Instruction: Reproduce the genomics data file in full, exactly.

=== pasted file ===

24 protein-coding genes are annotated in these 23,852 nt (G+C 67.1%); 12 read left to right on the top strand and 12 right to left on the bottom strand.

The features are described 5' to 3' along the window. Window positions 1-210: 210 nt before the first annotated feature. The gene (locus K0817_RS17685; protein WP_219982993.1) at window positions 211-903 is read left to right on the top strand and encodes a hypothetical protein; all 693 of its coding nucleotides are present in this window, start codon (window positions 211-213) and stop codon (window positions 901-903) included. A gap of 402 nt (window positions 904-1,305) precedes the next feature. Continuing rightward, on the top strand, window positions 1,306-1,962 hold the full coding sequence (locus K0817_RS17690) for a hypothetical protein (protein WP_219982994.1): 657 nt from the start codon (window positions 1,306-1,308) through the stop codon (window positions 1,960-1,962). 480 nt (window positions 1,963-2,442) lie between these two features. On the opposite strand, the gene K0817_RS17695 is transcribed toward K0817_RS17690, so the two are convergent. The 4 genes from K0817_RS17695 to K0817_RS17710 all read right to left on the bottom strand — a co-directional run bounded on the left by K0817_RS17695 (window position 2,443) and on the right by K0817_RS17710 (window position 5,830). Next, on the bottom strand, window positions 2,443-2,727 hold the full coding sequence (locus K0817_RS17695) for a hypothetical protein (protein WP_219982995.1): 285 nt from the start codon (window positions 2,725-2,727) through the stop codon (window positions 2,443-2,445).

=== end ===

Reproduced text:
24 protein-coding genes are annotated in these 23,852 nt (G+C 67.1%); 12 read left to right on the top strand and 12 right to left on the bottom strand.

The features are described 5' to 3' along the window. Window positions 1-210: 210 nt before the first annotated feature. The gene (locus K0817_RS17685; protein WP_219982993.1) at window positions 211-903 is read left to right on the top strand and encodes a hypothetical protein; all 693 of its coding nucleotides are present in this window, start codon (window positions 211-213) and stop codon (window positions 901-903) included. A gap of 402 nt (window positions 904-1,305) precedes the next feature. Continuing rightward, on the top strand, window positions 1,306-1,962 hold the full coding sequence (locus K0817_RS17690) for a hypothetical protein (protein WP_219982994.1): 657 nt from the start codon (window positions 1,306-1,308) through the stop codon (window positions 1,960-1,962). 480 nt (window positions 1,963-2,442) lie between these two features. On the opposite strand, the gene K0817_RS17695 is transcribed toward K0817_RS17690, so the two are convergent. The 4 genes from K0817_RS17695 to K0817_RS17710 all read right to left on the bottom strand — a co-directional run bounded on the left by K0817_RS17695 (window position 2,443) and on the right by K0817_RS17710 (window position 5,830). Next, on the bottom strand, window positions 2,443-2,727 hold the full coding sequence (locus K0817_RS17695) for a hypothetical protein (protein WP_219982995.1): 285 nt from the start codon (window positions 2,725-2,727) through the stop codon (window positions 2,443-2,445).